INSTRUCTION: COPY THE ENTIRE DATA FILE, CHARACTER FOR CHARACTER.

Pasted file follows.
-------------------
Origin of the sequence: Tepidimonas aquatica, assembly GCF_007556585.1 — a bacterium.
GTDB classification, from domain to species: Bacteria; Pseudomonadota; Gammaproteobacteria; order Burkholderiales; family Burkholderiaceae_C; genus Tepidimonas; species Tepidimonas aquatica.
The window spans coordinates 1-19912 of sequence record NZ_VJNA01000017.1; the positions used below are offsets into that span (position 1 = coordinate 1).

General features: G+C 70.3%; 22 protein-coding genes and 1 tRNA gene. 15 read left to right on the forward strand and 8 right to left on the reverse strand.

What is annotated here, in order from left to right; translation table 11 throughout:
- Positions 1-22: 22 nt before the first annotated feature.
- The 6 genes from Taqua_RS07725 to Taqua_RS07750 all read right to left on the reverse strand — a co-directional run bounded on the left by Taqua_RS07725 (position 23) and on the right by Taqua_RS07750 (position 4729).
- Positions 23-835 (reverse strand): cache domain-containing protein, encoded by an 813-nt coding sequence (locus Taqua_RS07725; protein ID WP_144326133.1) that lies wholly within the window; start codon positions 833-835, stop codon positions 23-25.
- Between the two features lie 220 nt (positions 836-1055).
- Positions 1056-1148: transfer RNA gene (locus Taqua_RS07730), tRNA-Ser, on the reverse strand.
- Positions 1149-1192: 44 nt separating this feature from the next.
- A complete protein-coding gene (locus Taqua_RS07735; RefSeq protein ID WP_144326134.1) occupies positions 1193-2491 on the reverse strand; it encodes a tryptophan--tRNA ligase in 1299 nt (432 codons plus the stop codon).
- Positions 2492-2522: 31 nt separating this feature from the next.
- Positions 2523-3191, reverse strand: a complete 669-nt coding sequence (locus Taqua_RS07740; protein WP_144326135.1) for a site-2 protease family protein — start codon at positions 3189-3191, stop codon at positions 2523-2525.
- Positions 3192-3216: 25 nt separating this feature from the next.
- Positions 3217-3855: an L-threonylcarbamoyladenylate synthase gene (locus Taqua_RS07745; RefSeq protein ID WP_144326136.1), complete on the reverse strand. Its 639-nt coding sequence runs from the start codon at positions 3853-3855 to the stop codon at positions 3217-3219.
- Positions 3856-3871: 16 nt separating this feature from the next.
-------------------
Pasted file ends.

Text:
Origin of the sequence: Tepidimonas aquatica, assembly GCF_007556585.1 — a bacterium.
GTDB classification, from domain to species: Bacteria; Pseudomonadota; Gammaproteobacteria; order Burkholderiales; family Burkholderiaceae_C; genus Tepidimonas; species Tepidimonas aquatica.
The window spans coordinates 1-19912 of sequence record NZ_VJNA01000017.1; the positions used below are offsets into that span (position 1 = coordinate 1).

General features: G+C 70.3%; 22 protein-coding genes and 1 tRNA gene. 15 read left to right on the forward strand and 8 right to left on the reverse strand.

What is annotated here, in order from left to right; translation table 11 throughout:
- Positions 1-22: 22 nt before the first annotated feature.
- The 6 genes from Taqua_RS07725 to Taqua_RS07750 all read right to left on the reverse strand — a co-directional run bounded on the left by Taqua_RS07725 (position 23) and on the right by Taqua_RS07750 (position 4729).
- Positions 23-835 (reverse strand): cache domain-containing protein, encoded by an 813-nt coding sequence (locus Taqua_RS07725; protein ID WP_144326133.1) that lies wholly within the window; start codon positions 833-835, stop codon positions 23-25.
- Between the two features lie 220 nt (positions 836-1055).
- Positions 1056-1148: transfer RNA gene (locus Taqua_RS07730), tRNA-Ser, on the reverse strand.
- Positions 1149-1192: 44 nt separating this feature from the next.
- A complete protein-coding gene (locus Taqua_RS07735; RefSeq protein ID WP_144326134.1) occupies positions 1193-2491 on the reverse strand; it encodes a tryptophan--tRNA ligase in 1299 nt (432 codons plus the stop codon).
- Positions 2492-2522: 31 nt separating this feature from the next.
- Positions 2523-3191, reverse strand: a complete 669-nt coding sequence (locus Taqua_RS07740; protein WP_144326135.1) for a site-2 protease family protein — start codon at positions 3189-3191, stop codon at positions 2523-2525.
- Positions 3192-3216: 25 nt separating this feature from the next.
- Positions 3217-3855: an L-threonylcarbamoyladenylate synthase gene (locus Taqua_RS07745; RefSeq protein ID WP_144326136.1), complete on the reverse strand. Its 639-nt coding sequence runs from the start codon at positions 3853-3855 to the stop codon at positions 3217-3219.
- Positions 3856-3871: 16 nt separating this feature from the next.